Dark Reading: Detecting Malicious User Behavior Within and Across Applications
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Case Study

Detecting Salesforce Data
Leakage by an Employee

Detected malicious activities

An employee had been approached by one of the company’s competitors to extract customer data for competitive advantage. The employee used their permissions within Salesforce, running reports and working with dashboards to extract the requested data over several chunks (in order not to be caught by the DLP rule that sets a threshold for the number of rows extracted via report/dashboard).

User journey analyzed

The sequence of activities performed by an employee during a working session in Salesforce.

Process and assumptions

TrackerIQ learned session profiles for the entire organization, and used these working profiles to detect abnormal/suspicious sessions (i.e. journeys). The assumption is that although export of individual reports is common, sequences of exporting data via reports in a detailed mode, combined with the relevant dashboard activities, are highly unusual.

TrackerIQ analysis results (over 5 months monitoring of SFDC log data)

  • 4 journeys were flagged as suspicious (around 1 per month)
  • 1 of the suspicious journeys was of the employee who leaked the data

Even anomalies that were not malicious were important, enabling detection of potential data leakage and requests that employees explain why data was exported.

Customer feedback

Monitoring employee activities and generating alerts about abnormal journeys, even if these journeys are not malicious, is important as a preventive control, given the small number of alerts generated (a few each month). The alternative resulted in true data leakage going undetected, as when the organization had previously implemented a rule to detect reports with large numbers of rows and received tens of alerts a week (false positives).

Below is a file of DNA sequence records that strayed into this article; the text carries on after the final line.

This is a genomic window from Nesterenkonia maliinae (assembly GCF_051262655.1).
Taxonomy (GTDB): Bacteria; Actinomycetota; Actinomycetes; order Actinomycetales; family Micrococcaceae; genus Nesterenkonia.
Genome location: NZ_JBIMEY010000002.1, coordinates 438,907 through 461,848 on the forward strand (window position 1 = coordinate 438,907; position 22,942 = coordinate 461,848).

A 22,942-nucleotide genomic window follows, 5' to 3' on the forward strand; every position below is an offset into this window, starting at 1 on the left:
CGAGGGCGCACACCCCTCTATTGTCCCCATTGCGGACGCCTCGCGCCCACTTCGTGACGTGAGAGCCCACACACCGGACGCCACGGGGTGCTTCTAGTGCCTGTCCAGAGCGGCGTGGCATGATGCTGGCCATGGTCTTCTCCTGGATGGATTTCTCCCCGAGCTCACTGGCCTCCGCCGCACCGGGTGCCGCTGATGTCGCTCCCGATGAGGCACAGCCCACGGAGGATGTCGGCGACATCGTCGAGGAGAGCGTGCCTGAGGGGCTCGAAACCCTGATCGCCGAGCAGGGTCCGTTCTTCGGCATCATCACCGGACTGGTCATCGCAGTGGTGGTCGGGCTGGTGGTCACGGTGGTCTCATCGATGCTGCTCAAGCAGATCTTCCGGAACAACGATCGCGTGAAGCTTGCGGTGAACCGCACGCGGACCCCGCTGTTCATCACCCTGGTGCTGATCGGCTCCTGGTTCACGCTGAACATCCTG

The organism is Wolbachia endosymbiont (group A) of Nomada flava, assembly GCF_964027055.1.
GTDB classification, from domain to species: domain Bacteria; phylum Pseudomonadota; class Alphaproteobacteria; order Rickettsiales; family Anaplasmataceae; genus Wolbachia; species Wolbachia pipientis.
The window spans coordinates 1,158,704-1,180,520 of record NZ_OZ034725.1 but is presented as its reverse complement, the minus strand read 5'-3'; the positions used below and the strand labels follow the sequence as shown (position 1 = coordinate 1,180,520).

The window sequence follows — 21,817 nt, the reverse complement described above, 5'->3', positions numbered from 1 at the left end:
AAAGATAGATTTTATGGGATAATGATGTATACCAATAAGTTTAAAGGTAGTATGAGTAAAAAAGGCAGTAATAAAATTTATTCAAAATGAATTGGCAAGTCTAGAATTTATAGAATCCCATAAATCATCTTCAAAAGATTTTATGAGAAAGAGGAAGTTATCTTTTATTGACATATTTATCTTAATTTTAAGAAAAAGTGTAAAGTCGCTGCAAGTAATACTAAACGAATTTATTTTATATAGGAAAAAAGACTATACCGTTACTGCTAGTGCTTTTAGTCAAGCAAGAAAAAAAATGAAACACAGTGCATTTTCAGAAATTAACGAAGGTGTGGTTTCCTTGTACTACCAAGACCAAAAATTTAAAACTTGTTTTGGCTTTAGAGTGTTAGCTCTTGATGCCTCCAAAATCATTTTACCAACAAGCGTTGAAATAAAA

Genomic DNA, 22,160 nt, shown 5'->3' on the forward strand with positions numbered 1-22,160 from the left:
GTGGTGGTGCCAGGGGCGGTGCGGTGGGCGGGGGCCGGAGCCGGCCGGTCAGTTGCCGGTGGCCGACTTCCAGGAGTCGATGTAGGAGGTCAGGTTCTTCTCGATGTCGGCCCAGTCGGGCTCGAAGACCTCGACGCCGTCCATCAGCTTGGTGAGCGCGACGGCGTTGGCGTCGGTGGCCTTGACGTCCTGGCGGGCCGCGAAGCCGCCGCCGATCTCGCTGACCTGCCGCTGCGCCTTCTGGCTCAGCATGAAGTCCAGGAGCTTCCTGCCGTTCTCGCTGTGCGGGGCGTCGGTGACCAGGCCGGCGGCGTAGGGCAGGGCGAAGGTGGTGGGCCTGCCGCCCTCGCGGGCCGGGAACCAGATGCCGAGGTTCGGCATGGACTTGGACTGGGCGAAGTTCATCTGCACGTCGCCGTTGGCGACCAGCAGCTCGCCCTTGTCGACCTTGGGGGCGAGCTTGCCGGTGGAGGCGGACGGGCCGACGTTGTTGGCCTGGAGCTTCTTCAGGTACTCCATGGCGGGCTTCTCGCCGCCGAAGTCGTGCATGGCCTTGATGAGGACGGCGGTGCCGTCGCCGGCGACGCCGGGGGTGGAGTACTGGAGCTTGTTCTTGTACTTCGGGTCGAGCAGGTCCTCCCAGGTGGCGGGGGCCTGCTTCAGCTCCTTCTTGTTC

TrackerIQ benefits

  • Quick initial tuning of the detection model using historical data, including detection of past suspicious activities
  • Continuous monitoring of employee journeys to detect ongoing suspicious activities as a preventive control
  • An out-of-the-box solution: no need to learn Salesforce logs in-depth and/or to develop rules for Salesforce
  • Few alerts per month (around 1-2) allow a focus on truely suspicious activities
  • An easy to use investigation tool for the business analyst


Insurance, publicly traded.

Application type

SaaS (Salesforce Sales Cloud).

Application usage

The application is the company’s main CRM system used by employees to manage customer interactions.

Data analyzed

Audit logs generated by Salesforce and available under its Event Monitoring license. These log files audit user (i.e. employee) activities in Salesforce.